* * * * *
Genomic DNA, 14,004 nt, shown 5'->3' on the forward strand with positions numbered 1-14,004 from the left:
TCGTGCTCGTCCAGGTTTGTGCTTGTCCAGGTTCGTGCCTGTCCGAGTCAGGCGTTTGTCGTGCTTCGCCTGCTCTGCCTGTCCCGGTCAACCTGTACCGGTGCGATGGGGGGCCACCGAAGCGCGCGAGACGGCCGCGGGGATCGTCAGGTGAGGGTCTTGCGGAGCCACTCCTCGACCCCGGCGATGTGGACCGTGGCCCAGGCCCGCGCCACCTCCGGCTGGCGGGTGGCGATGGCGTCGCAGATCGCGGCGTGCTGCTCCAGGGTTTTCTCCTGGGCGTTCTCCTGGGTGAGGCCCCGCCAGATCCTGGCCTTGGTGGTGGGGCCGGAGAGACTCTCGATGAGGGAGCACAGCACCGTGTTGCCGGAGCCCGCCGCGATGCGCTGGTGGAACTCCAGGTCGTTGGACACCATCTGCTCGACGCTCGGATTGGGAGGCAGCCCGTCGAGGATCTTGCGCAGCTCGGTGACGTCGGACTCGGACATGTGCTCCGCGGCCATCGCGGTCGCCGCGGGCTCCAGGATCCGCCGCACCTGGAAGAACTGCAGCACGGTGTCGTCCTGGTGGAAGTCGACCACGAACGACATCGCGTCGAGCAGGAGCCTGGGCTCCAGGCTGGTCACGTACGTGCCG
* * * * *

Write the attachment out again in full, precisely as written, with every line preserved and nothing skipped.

Genomic DNA, 14,004 nt, shown 5'->3' on the forward strand with positions numbered 1-14,004 from the left:
TCGTGCTCGTCCAGGTTTGTGCTTGTCCAGGTTCGTGCCTGTCCGAGTCAGGCGTTTGTCGTGCTTCGCCTGCTCTGCCTGTCCCGGTCAACCTGTACCGGTGCGATGGGGGGCCACCGAAGCGCGCGAGACGGCCGCGGGGATCGTCAGGTGAGGGTCTTGCGGAGCCACTCCTCGACCCCGGCGATGTGGACCGTGGCCCAGGCCCGCGCCACCTCCGGCTGGCGGGTGGCGATGGCGTCGCAGATCGCGGCGTGCTGCTCCAGGGTTTTCTCCTGGGCGTTCTCCTGGGTGAGGCCCCGCCAGATCCTGGCCTTGGTGGTGGGGCCGGAGAGACTCTCGATGAGGGAGCACAGCACCGTGTTGCCGGAGCCCGCCGCGATGCGCTGGTGGAACTCCAGGTCGTTGGACACCATCTGCTCGACGCTCGGATTGGGAGGCAGCCCGTCGAGGATCTTGCGCAGCTCGGTGACGTCGGACTCGGACATGTGCTCCGCGGCCATCGCGGTCGCCGCGGGCTCCAGGATCCGCCGCACCTGGAAGAACTGCAGCACGGTGTCGTCCTGGTGGAAGTCGACCACGAACGACATCGCGTCGAGCAGGAGCCTGGGCTCCAGGCTGGTCACGTACGTGCCG